Gigantic Influence: Remembering The Pixies

June 20 [10:00 EDT] -- The Pixies were the great band that ended up a disappointment. With heavy guitars pulsating beneath truly twisted lyrics, voiced by the mad dual vocals of Black Francis (now Frank Black, originally Charles Michael Kitteridge Thompson IV) and bassist Kim Deal (now the leader of the Breeders, known in the early Pixies days as Mrs. John Murphy), the Pixies may have influenced Nirvana and a whole fleet of other musicians and music lovers. But they didn't last. The Pixies broke up before they could even begin to reap the benefits of the grunge explosion for which they laid a part of the foundation.

It was 1988 when the Boston-based Pixies released their first full-length album, "Surfer Rosa." Driven by Black Francis's distinctively piercing vocals and produced by Steve Albini, the album is long since seen as their finest. Songs like "Gigantic" show off Kim Deal's talents, while Black wrote bizarre and intense lyrics.

One of his favorite themes was

alien life. "It's an irresistible topic," Black told MTV, "that most everyone enjoys even secretly." Black himself is a not-so-secret fan of astronomy who almost passed up forming a band at all; in 1986 if he hadn't formed the Pixies, his next choice was a trip to New Zealand to see Halley's Comet.

Black's vocals dominated the Pixies. Kim Deal sang now and then, but not enough. "I started the Breeders stuff," she told MTV, "so I could sing more." The Breeders released the album Pod in 1990 to great critical acclaim and continued to work alongside the Pixies--but the fire underneath the Pixies was going out. On their last two albums, Bossanova in 1990 and 1991's Trompe Le Monde, the band's sound had lost much of its strength. Soon all that remained was their legacy.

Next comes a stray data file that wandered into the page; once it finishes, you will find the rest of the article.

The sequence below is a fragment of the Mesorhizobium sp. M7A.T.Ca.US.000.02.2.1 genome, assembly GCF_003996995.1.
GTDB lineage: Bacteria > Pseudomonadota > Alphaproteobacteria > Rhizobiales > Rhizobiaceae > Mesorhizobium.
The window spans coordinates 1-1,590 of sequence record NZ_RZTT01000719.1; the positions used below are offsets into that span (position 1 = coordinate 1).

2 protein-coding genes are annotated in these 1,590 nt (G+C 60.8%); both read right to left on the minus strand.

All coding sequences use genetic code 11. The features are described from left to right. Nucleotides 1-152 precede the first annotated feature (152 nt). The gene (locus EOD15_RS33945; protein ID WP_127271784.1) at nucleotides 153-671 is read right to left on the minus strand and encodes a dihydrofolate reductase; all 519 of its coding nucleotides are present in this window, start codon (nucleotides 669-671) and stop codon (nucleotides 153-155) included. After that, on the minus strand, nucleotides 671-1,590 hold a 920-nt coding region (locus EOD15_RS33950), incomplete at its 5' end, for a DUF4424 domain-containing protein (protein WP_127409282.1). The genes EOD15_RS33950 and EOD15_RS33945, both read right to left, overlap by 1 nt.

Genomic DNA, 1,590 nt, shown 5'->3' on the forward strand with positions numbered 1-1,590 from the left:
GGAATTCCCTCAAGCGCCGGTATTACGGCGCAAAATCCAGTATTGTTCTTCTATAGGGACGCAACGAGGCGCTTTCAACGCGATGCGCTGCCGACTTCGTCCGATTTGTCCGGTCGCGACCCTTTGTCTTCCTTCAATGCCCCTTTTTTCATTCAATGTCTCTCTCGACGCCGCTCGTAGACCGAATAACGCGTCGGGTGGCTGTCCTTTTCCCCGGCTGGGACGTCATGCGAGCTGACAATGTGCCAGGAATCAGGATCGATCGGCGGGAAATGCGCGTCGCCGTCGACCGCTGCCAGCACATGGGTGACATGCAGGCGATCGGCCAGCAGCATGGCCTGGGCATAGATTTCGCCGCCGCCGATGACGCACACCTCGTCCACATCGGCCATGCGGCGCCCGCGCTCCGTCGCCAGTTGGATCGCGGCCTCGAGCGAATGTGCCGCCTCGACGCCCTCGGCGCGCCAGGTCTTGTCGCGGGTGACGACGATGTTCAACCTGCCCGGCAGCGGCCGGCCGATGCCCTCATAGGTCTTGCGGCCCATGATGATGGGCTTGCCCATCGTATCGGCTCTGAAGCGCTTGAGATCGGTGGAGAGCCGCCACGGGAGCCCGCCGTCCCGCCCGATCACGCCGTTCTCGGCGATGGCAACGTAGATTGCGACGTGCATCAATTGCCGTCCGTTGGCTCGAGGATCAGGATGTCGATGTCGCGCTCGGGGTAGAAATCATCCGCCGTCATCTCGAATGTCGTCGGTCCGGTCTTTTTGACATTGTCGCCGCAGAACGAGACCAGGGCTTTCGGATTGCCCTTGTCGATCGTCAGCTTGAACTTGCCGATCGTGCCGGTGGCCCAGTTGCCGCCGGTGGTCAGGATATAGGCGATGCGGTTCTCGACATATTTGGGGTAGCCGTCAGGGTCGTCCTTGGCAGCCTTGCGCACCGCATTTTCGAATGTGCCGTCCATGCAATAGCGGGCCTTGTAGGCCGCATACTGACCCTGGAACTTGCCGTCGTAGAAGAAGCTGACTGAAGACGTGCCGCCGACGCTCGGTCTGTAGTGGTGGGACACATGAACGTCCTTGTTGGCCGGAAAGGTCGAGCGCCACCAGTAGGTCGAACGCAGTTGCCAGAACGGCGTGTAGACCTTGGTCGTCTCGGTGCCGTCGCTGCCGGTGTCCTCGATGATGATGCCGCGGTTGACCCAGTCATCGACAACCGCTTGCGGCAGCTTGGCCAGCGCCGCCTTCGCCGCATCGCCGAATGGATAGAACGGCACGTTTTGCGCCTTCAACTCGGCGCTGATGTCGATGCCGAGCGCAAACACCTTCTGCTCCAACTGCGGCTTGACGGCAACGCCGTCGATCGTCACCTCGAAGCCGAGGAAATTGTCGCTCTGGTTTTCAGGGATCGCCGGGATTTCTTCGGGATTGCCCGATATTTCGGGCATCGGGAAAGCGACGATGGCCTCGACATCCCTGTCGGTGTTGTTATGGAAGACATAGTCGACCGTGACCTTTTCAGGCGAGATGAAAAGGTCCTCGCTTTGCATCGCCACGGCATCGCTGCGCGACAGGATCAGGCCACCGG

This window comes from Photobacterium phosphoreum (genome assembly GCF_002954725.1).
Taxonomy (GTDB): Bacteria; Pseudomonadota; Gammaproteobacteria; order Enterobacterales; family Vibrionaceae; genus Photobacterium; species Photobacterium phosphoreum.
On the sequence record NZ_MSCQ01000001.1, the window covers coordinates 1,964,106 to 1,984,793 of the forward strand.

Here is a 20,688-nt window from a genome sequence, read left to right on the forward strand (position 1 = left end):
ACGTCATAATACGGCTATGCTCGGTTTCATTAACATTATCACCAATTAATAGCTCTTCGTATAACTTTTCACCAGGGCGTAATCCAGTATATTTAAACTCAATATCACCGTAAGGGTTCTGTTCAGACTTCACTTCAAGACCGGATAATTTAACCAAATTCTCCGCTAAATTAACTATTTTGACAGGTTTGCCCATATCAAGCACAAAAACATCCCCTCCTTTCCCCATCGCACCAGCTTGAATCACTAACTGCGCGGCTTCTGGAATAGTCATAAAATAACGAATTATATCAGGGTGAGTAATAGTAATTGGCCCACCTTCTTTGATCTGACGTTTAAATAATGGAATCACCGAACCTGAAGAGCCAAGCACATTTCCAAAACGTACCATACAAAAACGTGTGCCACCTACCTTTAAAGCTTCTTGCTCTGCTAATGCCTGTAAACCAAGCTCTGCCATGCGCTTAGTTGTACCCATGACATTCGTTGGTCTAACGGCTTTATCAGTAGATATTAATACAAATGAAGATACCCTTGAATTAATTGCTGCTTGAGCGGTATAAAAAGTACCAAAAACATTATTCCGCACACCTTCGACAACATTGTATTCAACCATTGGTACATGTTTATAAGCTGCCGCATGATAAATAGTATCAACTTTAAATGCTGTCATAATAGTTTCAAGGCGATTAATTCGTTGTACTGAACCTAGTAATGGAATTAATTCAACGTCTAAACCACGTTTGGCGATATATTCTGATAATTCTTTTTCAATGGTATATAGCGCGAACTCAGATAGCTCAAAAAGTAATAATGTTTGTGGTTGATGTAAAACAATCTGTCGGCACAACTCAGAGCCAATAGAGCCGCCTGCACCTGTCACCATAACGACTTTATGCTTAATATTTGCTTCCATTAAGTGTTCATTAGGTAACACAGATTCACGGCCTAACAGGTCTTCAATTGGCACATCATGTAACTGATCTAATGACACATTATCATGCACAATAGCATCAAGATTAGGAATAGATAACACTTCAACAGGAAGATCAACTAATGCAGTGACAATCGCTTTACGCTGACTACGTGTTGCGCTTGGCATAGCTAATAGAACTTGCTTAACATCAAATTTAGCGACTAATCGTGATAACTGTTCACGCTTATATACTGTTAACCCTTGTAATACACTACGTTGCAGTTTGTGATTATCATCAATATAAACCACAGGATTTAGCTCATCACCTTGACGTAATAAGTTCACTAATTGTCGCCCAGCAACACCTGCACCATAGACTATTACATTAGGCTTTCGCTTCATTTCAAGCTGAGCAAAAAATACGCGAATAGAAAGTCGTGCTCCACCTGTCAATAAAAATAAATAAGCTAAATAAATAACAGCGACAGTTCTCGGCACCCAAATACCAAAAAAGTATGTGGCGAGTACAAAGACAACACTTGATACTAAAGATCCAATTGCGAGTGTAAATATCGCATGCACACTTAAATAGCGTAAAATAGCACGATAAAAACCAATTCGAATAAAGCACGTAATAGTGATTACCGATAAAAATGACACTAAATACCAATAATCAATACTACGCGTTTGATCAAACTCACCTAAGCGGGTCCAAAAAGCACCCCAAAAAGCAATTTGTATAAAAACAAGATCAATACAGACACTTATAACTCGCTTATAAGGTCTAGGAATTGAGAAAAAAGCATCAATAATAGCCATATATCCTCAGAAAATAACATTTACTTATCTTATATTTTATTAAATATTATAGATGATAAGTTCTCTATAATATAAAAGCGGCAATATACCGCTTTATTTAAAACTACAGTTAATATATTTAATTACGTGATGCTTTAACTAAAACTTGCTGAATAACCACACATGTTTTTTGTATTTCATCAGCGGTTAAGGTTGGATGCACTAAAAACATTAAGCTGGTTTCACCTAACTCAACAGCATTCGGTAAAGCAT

Black Francis embarked on a solo career as Frank Black. He hasn't lost the extra-terrestrial theme, releasing an album called The Cult of Ray in honor of science fiction writer Ray Bradbury. He's also

contributed music to the soundtrack for The X-Files. (Black, furthermore, is the apparent inspiration for the name of the protagonist of the "Millenium" television series.)

The Breeders eventually became bigger than the Pixies ever were. In 1993 they hit it big with their platinum-selling Last Splash. The hit song "Cannonball" got the Breeders a main-stage slot on Lollapalooza the next summer.

The Pixies and the bands they spawned, however great their success, were fated for eventual demise. The Breeders seem to have ultimately faltered, plagued by drug problems of Deal's twin sister Kelley and chronic side-projecting (out of which has grown the Amps, the Josephine Wiggs Experience, and the Kelley Deal 6000 to name a few).

The biggest success Frank Black saw may have been his name change. "They really like calling me Frank," he told MTV. "I must look like a Frank as opposed to a Black."